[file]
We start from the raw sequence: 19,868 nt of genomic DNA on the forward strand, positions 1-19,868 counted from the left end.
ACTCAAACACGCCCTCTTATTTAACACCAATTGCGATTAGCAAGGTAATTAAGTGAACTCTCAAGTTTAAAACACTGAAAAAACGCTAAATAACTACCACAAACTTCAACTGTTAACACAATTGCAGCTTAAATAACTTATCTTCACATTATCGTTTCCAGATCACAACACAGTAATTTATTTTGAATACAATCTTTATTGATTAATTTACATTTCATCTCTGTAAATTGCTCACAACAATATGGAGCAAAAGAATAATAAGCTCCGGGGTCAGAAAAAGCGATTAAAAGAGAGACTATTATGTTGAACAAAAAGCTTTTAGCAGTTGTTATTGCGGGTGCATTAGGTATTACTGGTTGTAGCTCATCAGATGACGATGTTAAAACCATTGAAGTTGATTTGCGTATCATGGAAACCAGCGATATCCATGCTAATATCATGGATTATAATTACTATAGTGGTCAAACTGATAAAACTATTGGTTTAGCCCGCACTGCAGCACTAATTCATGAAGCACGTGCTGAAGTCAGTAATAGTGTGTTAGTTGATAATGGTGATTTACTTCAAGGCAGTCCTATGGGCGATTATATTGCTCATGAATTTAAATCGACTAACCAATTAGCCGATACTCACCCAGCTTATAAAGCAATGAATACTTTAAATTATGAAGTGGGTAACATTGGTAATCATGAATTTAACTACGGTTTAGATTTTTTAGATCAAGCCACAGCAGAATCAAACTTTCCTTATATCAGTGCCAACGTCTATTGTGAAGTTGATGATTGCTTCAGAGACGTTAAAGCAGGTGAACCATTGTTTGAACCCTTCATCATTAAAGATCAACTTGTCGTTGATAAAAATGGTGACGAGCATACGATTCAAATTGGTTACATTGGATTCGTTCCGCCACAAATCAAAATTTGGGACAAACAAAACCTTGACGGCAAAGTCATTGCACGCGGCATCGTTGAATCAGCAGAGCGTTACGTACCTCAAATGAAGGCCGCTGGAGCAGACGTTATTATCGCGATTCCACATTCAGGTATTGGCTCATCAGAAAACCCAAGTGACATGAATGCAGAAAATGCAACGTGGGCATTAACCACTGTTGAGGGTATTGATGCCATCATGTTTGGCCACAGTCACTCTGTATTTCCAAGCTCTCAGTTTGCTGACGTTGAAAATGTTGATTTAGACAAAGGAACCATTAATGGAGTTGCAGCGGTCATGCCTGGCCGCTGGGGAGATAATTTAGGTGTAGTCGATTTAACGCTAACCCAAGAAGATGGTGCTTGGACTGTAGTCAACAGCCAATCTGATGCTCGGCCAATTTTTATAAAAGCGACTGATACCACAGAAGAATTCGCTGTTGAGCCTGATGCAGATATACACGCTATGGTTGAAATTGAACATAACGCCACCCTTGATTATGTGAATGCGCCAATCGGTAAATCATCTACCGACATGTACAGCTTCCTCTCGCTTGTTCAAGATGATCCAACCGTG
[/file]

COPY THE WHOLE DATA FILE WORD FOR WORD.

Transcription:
We start from the raw sequence: 19,868 nt of genomic DNA on the forward strand, positions 1-19,868 counted from the left end.
ACTCAAACACGCCCTCTTATTTAACACCAATTGCGATTAGCAAGGTAATTAAGTGAACTCTCAAGTTTAAAACACTGAAAAAACGCTAAATAACTACCACAAACTTCAACTGTTAACACAATTGCAGCTTAAATAACTTATCTTCACATTATCGTTTCCAGATCACAACACAGTAATTTATTTTGAATACAATCTTTATTGATTAATTTACATTTCATCTCTGTAAATTGCTCACAACAATATGGAGCAAAAGAATAATAAGCTCCGGGGTCAGAAAAAGCGATTAAAAGAGAGACTATTATGTTGAACAAAAAGCTTTTAGCAGTTGTTATTGCGGGTGCATTAGGTATTACTGGTTGTAGCTCATCAGATGACGATGTTAAAACCATTGAAGTTGATTTGCGTATCATGGAAACCAGCGATATCCATGCTAATATCATGGATTATAATTACTATAGTGGTCAAACTGATAAAACTATTGGTTTAGCCCGCACTGCAGCACTAATTCATGAAGCACGTGCTGAAGTCAGTAATAGTGTGTTAGTTGATAATGGTGATTTACTTCAAGGCAGTCCTATGGGCGATTATATTGCTCATGAATTTAAATCGACTAACCAATTAGCCGATACTCACCCAGCTTATAAAGCAATGAATACTTTAAATTATGAAGTGGGTAACATTGGTAATCATGAATTTAACTACGGTTTAGATTTTTTAGATCAAGCCACAGCAGAATCAAACTTTCCTTATATCAGTGCCAACGTCTATTGTGAAGTTGATGATTGCTTCAGAGACGTTAAAGCAGGTGAACCATTGTTTGAACCCTTCATCATTAAAGATCAACTTGTCGTTGATAAAAATGGTGACGAGCATACGATTCAAATTGGTTACATTGGATTCGTTCCGCCACAAATCAAAATTTGGGACAAACAAAACCTTGACGGCAAAGTCATTGCACGCGGCATCGTTGAATCAGCAGAGCGTTACGTACCTCAAATGAAGGCCGCTGGAGCAGACGTTATTATCGCGATTCCACATTCAGGTATTGGCTCATCAGAAAACCCAAGTGACATGAATGCAGAAAATGCAACGTGGGCATTAACCACTGTTGAGGGTATTGATGCCATCATGTTTGGCCACAGTCACTCTGTATTTCCAAGCTCTCAGTTTGCTGACGTTGAAAATGTTGATTTAGACAAAGGAACCATTAATGGAGTTGCAGCGGTCATGCCTGGCCGCTGGGGAGATAATTTAGGTGTAGTCGATTTAACGCTAACCCAAGAAGATGGTGCTTGGACTGTAGTCAACAGCCAATCTGATGCTCGGCCAATTTTTATAAAAGCGACTGATACCACAGAAGAATTCGCTGTTGAGCCTGATGCAGATATACACGCTATGGTTGAAATTGAACATAACGCCACCCTTGATTATGTGAATGCGCCAATCGGTAAATCATCTACCGACATGTACAGCTTCCTCTCGCTTGTTCAAGATGATCCAACCGTG